Legal Ed Section's Council Votes Not to Accredit Foreign Law Schools
The governing council of the ABA Section of Legal Education and Admissions to the Bar has decided not to get involved in the business of accrediting foreign law schools.
The council, which met Friday during the ABA Annual Meeting in Chicago, voted 15-0, with two abstentions, not to begin accrediting law schools outside of the United States.
The vote included an acknowledgement of the need to identify and establish appropriate standards and procedures for the licensing of foreign lawyers who would like to practice in this country.
The vote was in keeping with a recommendation by a special committee that has spent the past year surveying key stakeholder groups on the merits of the matter. The committee found little support for the idea among stakeholders, a majority of whom said doing so would divert the section’s attention and resources at a time of significant strain on its finances and personnel. Stakeholders also said it would be difficult, if not impossible, to acculturate students in foreign law schools in the culture, values and ethics of the American legal system. And a decision to begin accrediting foreign law schools would require the section to engage in the difficult task of developing and implementing appropriate standards and processes, including the means of monitoring compliance with the accreditation standards’ academic freedom and other U.S.-centric requirements, they said.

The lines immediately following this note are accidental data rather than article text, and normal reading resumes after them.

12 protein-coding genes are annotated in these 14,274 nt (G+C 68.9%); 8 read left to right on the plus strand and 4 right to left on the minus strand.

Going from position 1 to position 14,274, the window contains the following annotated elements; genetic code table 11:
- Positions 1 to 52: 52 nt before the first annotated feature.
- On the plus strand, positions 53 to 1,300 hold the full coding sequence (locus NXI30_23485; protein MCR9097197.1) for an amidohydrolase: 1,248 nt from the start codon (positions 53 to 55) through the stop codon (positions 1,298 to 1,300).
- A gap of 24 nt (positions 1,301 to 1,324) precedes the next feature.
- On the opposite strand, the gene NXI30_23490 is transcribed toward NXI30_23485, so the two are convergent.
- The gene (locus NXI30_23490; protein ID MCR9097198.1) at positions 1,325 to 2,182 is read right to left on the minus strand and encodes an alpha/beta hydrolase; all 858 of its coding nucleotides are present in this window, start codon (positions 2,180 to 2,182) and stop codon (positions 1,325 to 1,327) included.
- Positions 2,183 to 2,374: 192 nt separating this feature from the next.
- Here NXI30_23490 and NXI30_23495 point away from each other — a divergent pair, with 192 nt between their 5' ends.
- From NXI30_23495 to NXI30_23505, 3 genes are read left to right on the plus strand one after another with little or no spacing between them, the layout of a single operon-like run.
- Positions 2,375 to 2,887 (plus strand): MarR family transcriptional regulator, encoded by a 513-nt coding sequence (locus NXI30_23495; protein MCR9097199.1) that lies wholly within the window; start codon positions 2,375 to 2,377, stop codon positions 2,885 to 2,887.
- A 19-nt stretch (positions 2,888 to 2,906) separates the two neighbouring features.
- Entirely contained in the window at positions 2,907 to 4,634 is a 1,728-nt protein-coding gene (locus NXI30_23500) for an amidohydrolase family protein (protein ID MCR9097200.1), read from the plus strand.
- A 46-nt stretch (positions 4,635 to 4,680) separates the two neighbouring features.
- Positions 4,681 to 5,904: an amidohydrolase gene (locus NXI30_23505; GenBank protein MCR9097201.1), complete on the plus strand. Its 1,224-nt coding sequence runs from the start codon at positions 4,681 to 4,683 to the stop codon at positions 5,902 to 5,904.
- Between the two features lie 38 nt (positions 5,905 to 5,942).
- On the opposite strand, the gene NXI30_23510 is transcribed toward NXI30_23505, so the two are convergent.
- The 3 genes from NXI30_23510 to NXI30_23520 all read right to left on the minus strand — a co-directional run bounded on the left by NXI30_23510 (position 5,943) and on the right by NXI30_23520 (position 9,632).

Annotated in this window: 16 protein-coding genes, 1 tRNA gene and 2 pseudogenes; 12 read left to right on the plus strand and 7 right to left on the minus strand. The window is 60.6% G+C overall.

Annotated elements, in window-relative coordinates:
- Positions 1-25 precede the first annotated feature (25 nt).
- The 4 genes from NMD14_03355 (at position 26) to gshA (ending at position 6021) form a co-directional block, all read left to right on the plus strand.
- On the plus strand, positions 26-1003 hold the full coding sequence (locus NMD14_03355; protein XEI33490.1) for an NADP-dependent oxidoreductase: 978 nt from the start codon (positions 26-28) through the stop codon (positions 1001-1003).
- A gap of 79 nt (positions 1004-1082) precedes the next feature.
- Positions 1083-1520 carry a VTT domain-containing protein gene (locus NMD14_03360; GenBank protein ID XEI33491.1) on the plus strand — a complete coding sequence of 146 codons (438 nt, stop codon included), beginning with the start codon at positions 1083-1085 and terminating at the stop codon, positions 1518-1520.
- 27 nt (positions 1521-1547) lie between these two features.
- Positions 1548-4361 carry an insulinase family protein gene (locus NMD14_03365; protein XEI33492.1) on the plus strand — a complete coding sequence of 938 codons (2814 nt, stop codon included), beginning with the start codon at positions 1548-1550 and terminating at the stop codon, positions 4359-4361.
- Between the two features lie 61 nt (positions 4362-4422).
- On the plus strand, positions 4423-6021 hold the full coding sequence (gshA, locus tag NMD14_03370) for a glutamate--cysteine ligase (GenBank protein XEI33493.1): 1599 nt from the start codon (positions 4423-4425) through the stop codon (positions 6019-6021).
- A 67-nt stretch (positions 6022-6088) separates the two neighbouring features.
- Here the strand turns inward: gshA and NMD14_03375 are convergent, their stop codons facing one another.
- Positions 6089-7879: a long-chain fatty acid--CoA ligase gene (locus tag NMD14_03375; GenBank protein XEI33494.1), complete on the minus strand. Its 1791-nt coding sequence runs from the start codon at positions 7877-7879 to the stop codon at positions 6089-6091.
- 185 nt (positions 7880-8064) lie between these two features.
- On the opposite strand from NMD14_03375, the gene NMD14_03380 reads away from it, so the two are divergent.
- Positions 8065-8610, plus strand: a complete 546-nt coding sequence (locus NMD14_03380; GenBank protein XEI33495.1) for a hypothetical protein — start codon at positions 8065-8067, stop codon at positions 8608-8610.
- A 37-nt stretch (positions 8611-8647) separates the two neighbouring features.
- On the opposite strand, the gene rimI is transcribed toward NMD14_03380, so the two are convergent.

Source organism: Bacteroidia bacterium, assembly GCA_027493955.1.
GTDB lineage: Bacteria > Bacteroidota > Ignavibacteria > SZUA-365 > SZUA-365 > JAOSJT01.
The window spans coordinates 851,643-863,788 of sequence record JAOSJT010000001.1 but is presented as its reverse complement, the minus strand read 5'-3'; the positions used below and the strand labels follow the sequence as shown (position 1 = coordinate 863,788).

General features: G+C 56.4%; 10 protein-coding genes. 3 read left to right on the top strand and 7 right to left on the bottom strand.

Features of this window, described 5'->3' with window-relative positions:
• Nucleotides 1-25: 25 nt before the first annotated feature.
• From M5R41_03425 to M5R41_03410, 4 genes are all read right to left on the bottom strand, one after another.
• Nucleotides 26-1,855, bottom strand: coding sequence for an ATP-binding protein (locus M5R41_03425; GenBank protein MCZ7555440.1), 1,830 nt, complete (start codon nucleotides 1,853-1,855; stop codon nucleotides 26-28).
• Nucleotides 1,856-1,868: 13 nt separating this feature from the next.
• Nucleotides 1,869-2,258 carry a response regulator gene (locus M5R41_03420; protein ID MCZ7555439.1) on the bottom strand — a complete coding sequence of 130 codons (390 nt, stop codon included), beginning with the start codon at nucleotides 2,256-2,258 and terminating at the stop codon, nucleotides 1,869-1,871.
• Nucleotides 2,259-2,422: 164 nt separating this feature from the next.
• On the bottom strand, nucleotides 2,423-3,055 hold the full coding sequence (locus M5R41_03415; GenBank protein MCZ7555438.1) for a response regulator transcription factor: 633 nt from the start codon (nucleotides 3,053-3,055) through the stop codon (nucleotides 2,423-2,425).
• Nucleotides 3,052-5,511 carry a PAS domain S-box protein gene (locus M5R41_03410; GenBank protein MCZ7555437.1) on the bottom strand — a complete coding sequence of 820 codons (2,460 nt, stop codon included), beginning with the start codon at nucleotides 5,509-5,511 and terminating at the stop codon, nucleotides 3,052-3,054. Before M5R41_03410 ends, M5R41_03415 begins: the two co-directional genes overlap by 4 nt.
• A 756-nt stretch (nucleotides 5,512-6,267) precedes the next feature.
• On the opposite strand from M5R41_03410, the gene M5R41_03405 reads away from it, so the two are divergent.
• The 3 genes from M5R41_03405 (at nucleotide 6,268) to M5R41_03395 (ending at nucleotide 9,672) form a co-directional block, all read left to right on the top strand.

Several council members spoke in favor of the committee’s recommendation. Ruth V. McGregor, former chief justice of the Arizona Supreme Court, said such a big and important decision would require a broad-based consensus among stakeholder groups. “It’s clear we don’t have any such consensus,” she said.
Council member Charles R. Wilson, a judge on the Atlanta-based 11th U.S. Circuit Court of Appeals, said he had heard good arguments both for and against the idea. “But I agree with the committee that this is not the time for us to become an international accrediting agency,” he said.
Nobody spoke in favor of accrediting foreign law schools, although the Peking University School of Transnational Law, whose bid for ABA accreditation in 2008 prompted the council to take up the issue, submitted a written appeal for the adoption of an accreditation standard that makes no special accommodations for overseas schools but doesn’t discriminate against them, either.